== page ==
Episode 2: The Accuser and the Accused
Premiere date: Feb. 9, 2018 | Now Streaming
Episode 2 features an exclusive interview with Caroline, who many years ago was groped by influential film critic Devin Faraci. We explore how each experienced the assault and came to grips with it afterwards.
After years of pain, Caroline spoke up, and Devin lost his job after a social media uproar about his behavior. Today, they speak with vulnerability and authenticity detailing their separate journeys confronting the assault and its consequences.
In speaking our truth and attempting reconciliation, can we start down the path of healing? Though each person has her or his own personal journey, Episode 2 explores the story of two people searching for healing in their own lives.
Episode 3: Masculinity in Crisis?
Premiere date: Feb. 16, 2018 | Now Streaming
President Trump is not the only man who says the #MeToo movement has gone too far. Progressive and conservative men have come out in the last month saying it has gone too far. Some call it a “witch hunt,” some say this is becoming “McCarthyism,” and some are dismissing it entirely. But is this men defending the status quo and attempting to silence women again?
In this show, we talk to men who have a different take on the #MeToo movement. They are calling for men to step up in this moment to reflect on their behavior, on the meaning of masculinity and manhood, and to reexamine the messaging men received growing up that needs to change. It is a conversation with men about men as they analyze, assess and discuss various behaviors of men and how men need to engage and speak out in the #MeToo movement. Dr. Michael Kimmel is a sociologist and an expert on masculinity. Mychal Denzel Smith is the author of "Invisible Man, Got the Whole World Watching" and a columnist for The Nation magazine. And John Fugelsang is an actor, broadcaster and comedian.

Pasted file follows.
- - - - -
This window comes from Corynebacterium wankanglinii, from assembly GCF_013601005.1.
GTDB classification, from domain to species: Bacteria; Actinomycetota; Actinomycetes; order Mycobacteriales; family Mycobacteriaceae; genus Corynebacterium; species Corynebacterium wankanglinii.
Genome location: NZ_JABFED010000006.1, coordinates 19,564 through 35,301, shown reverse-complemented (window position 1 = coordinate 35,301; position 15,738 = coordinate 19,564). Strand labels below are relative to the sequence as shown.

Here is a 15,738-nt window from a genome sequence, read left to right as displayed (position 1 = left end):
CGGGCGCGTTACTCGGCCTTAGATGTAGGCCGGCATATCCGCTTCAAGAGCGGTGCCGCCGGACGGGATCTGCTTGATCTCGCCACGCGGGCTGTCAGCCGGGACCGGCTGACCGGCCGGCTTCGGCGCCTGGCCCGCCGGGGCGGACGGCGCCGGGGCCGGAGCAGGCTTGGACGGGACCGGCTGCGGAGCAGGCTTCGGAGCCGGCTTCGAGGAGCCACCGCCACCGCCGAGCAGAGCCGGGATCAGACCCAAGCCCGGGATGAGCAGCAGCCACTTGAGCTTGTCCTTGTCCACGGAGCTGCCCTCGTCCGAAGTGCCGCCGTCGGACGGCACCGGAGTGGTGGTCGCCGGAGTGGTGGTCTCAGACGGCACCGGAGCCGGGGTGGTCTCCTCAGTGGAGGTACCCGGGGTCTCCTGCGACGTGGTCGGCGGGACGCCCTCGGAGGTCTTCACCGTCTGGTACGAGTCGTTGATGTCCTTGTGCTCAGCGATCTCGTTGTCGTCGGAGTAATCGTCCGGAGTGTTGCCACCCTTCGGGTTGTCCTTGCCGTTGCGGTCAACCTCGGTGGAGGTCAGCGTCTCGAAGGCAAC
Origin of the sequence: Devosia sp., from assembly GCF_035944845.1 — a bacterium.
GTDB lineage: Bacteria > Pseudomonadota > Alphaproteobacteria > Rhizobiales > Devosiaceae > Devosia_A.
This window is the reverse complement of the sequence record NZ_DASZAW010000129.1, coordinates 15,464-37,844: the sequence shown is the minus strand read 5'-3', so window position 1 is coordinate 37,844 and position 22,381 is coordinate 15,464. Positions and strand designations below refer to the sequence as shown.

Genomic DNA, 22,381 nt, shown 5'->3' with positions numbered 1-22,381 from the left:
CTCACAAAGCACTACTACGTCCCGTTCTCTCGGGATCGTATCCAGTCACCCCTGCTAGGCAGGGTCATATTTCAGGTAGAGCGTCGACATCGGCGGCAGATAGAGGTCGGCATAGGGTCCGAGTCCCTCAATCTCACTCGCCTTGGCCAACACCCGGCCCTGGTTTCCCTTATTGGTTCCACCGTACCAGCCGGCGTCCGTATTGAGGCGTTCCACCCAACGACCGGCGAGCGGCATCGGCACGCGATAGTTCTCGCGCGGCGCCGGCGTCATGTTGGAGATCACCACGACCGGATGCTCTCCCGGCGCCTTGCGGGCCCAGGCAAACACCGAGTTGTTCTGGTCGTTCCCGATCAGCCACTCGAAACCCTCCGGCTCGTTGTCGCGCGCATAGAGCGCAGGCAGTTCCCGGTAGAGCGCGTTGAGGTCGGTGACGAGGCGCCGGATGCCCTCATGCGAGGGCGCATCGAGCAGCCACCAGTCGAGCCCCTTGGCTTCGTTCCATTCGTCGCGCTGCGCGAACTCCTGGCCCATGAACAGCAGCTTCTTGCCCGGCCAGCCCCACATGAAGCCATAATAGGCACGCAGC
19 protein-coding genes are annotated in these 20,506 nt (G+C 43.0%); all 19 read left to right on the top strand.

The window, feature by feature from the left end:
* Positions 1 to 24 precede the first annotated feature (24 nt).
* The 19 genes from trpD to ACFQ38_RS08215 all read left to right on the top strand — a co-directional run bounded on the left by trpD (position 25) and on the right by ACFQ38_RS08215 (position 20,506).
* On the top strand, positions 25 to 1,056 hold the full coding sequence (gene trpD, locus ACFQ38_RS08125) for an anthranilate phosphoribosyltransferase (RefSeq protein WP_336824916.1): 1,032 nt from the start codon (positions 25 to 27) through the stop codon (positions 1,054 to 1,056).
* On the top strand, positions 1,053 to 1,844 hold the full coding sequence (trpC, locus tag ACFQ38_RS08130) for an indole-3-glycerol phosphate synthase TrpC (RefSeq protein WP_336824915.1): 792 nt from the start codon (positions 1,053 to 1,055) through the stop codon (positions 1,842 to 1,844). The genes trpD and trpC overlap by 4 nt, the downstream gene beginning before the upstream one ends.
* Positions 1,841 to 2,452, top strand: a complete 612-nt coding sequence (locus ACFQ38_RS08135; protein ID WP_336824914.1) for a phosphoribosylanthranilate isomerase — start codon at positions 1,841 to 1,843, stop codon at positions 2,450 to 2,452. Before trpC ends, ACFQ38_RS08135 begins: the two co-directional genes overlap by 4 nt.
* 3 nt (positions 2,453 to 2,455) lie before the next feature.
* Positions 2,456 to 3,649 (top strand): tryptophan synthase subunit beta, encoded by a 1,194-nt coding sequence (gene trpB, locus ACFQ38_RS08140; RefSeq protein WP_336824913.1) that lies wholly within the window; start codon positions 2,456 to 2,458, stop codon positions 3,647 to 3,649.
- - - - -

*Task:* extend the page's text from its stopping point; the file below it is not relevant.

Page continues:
Episode 4: The Culture of Complicity
Premiere date: Feb. 23, 2018 | Now Streaming
In this episode we examine how mainstream cultural norms in music, advertisement, publications, gaming, and pornography have created an overtly sexualized and objectified image of women that has impacted social norms and the behavior of men and women. Discussions amongst guests explore the line between freedom of expression and the objectification of women, the money that was invested in the objectification of women, and how individual behavior tolerated such objectification for business reasons or because it became the norm.
If we are to examine the root cause of sexual harassments, we need to examine the culture of complicity and the price we have to pay if we want to create real change in the treatment of women. Madonna Badger is the chief creative officer at Badger and Winters advertising agency and founder of the #WomenNotObjects campaign. Byron Hurt is a documentary filmmaker and activist. Samhita Mukhopadhyay is the newly named executive editor of Teen Vogue and the co-editor of "Nasty Women: Feminism, Resistance and Revolution in Trump's America."